Seinfeld on Startups: We Had a Pact!

Seinfeld on Startups: We Had a Pact!

“We Had a Pact!!!”

George’s famous line was often used to channel his aggression at Jerry for his engagement “predicament”.  It all came about after “The Speech” at the coffee shop when Jerry and George realized their lives were headed nowhere and it was time to become “men”.

Out of this, “The Pact” was born.  Essentially, they both agreed to get married.  Sounds simple.  Shake hands.  Find a willing partner (which isn’t so easy if you know these 2 idiots very well).  Get married.  Done.  As Lee Corso would say, “Not so fast my friend”.

Now George and Jerry have been friends since forever, dating back to high school.  You would think if two people could form a partnership and see it through, no matter how stupid the idea, it would be these two.  They find several ways to screw it up, and in the end, neither is married and its up for discussion if they really ever become the “men” they set out to be after that fateful day at Monk’s.

You’re either wondering where I am going with this or you got sucked in to Seinfeld videos on YouTube.  For those of you who are still with me, the implications from “The Pact” should be obvious.  Pacts- or partnerships – can be scary business.  More often than not, they end in disaster.  Even if the partners get along, seldom do their spouses, children, etc.  Someone is always feeling cheated, short changed, ignored, etc.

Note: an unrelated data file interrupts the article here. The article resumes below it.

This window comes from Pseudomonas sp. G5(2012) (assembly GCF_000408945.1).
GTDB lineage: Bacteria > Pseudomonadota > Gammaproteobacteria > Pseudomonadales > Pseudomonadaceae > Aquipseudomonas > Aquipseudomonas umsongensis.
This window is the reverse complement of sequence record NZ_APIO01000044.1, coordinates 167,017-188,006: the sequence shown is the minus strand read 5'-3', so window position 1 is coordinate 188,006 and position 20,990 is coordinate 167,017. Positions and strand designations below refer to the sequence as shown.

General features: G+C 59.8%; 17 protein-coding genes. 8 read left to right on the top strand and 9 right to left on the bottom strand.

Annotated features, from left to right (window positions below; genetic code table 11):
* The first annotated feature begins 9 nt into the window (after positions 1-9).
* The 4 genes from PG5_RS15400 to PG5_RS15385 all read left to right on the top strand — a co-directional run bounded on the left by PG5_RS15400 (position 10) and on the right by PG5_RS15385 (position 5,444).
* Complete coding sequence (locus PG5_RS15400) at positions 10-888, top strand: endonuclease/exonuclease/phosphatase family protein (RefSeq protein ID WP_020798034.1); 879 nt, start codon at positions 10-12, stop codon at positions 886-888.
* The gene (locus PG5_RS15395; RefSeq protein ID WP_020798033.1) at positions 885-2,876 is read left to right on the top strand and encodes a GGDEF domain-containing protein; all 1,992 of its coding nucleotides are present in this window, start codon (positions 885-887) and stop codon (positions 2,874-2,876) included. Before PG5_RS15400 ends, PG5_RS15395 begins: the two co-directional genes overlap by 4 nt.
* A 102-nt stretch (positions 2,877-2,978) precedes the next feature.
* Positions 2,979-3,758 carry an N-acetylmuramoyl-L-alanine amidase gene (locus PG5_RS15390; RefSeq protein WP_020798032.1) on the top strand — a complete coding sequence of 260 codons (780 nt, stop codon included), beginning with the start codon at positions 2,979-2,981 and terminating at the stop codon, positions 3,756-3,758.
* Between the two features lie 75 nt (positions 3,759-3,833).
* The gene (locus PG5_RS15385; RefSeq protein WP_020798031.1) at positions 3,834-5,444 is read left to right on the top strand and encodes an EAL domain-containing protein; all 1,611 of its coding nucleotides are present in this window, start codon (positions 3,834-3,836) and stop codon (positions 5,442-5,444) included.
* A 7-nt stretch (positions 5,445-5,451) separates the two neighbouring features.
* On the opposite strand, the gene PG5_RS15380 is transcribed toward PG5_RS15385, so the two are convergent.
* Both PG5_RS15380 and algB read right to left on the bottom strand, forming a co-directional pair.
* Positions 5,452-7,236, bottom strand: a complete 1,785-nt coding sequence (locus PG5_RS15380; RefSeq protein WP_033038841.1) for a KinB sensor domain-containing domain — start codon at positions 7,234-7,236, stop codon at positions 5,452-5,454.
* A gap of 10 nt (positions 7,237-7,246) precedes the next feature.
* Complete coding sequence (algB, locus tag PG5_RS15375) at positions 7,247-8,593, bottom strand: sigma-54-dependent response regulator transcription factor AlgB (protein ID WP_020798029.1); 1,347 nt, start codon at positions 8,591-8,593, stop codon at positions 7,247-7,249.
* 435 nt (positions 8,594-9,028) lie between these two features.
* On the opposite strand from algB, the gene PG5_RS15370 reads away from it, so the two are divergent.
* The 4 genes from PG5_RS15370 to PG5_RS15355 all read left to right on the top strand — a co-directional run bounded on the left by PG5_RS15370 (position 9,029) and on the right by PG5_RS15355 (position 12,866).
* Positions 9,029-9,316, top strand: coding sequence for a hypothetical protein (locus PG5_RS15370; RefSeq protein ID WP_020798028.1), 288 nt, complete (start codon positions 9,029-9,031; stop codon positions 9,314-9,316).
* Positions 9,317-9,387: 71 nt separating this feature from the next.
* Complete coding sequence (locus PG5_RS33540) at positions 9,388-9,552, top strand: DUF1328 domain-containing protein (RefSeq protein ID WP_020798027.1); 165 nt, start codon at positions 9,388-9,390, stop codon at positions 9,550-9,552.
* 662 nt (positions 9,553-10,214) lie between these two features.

My advice isn’t to avoid having a shared ownership structure, but rather to spend a lot of time on the front end getting your legal structure nailed down and talk through how you will handle disagreements.  As sure as Costanza is cheap and chunky, they will happen.  Having a plan in place on how to deal with your business’s “predicaments” will save a lot of headaches and quarters in the swear jar.

As soon as you think that you and your business partner are too good of friends or too close of sisters or whatever to let business decisions come between you, you are already doomed.  There are numerous examples of friend and family business splits, spend a few dollars on the front end with an attorney rather than going the route of a pinky promise – those rarely hold up in court.

Dan Beenken, Director of the UNI Small Business Development Center

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